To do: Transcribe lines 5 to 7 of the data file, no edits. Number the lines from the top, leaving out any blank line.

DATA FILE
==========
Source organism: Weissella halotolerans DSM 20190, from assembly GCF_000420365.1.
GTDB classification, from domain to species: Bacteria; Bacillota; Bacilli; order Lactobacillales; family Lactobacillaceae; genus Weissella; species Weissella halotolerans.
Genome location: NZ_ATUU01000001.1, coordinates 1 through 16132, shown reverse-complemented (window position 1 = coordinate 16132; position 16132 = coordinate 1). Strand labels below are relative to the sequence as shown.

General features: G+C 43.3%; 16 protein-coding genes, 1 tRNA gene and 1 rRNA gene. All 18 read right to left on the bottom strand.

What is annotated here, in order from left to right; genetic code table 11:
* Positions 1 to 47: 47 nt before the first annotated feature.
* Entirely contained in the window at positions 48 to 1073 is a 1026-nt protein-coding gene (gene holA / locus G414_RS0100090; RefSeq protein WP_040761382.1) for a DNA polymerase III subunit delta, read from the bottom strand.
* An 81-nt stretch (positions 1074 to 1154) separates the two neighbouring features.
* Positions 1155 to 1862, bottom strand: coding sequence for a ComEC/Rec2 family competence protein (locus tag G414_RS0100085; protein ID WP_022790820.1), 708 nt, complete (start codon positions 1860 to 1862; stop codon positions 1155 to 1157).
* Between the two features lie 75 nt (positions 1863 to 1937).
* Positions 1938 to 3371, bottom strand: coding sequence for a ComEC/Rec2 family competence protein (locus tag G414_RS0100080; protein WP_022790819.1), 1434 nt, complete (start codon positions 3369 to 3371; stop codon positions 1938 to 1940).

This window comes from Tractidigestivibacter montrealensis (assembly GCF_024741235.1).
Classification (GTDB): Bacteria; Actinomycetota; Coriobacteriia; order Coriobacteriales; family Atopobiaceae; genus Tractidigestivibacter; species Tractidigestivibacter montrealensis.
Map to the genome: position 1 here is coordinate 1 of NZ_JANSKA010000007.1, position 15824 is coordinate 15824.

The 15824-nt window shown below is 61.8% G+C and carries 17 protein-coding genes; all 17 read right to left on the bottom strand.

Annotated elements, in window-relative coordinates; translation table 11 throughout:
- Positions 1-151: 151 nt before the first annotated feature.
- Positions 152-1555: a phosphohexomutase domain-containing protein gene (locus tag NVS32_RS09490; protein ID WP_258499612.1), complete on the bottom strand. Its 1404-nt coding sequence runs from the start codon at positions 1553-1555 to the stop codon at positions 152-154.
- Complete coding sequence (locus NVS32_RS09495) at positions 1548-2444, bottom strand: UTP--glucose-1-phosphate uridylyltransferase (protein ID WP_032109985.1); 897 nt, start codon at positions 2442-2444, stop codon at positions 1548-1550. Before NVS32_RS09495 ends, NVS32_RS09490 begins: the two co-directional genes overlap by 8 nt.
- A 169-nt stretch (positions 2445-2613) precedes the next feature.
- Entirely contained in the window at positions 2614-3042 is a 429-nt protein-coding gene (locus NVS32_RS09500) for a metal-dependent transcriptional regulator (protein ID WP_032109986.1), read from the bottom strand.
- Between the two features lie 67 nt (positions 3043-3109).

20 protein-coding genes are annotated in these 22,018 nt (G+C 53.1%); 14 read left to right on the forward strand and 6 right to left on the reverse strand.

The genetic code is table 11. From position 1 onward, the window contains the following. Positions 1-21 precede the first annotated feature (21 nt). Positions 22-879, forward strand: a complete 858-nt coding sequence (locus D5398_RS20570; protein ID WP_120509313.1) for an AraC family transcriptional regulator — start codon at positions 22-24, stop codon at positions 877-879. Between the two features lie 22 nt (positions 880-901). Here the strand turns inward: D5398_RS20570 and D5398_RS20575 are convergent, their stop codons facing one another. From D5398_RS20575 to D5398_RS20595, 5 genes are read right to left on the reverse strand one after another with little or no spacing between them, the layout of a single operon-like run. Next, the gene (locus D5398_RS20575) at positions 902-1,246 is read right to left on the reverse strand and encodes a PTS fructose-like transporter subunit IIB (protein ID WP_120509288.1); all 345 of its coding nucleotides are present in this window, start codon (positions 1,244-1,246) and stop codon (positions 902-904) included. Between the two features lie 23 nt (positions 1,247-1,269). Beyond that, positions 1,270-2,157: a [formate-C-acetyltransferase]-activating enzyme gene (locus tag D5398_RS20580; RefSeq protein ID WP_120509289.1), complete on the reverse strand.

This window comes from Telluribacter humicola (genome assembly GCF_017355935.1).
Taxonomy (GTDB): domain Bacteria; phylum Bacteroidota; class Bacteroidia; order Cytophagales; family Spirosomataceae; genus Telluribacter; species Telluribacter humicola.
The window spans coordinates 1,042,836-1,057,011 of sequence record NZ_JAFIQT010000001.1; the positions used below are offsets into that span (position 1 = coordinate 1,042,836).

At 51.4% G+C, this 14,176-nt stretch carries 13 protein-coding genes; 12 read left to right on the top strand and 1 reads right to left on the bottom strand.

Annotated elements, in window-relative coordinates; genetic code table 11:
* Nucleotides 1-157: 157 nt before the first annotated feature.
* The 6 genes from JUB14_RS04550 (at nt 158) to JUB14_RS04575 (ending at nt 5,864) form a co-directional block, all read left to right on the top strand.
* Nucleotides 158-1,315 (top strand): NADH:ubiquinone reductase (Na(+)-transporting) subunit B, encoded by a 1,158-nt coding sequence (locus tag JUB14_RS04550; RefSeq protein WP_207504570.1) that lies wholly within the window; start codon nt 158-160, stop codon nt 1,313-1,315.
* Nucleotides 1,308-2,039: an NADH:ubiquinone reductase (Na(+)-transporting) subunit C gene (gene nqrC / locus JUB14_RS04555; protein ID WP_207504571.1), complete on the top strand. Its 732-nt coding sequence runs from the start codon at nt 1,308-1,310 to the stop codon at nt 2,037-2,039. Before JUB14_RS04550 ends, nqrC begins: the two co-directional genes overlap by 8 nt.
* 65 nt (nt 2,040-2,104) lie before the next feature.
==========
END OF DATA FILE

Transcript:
What is annotated here, in order from left to right; genetic code table 11:
* Positions 1 to 47: 47 nt before the first annotated feature.
* Entirely contained in the window at positions 48 to 1073 is a 1026-nt protein-coding gene (gene holA / locus G414_RS0100090; RefSeq protein WP_040761382.1) for a DNA polymerase III subunit delta, read from the bottom strand.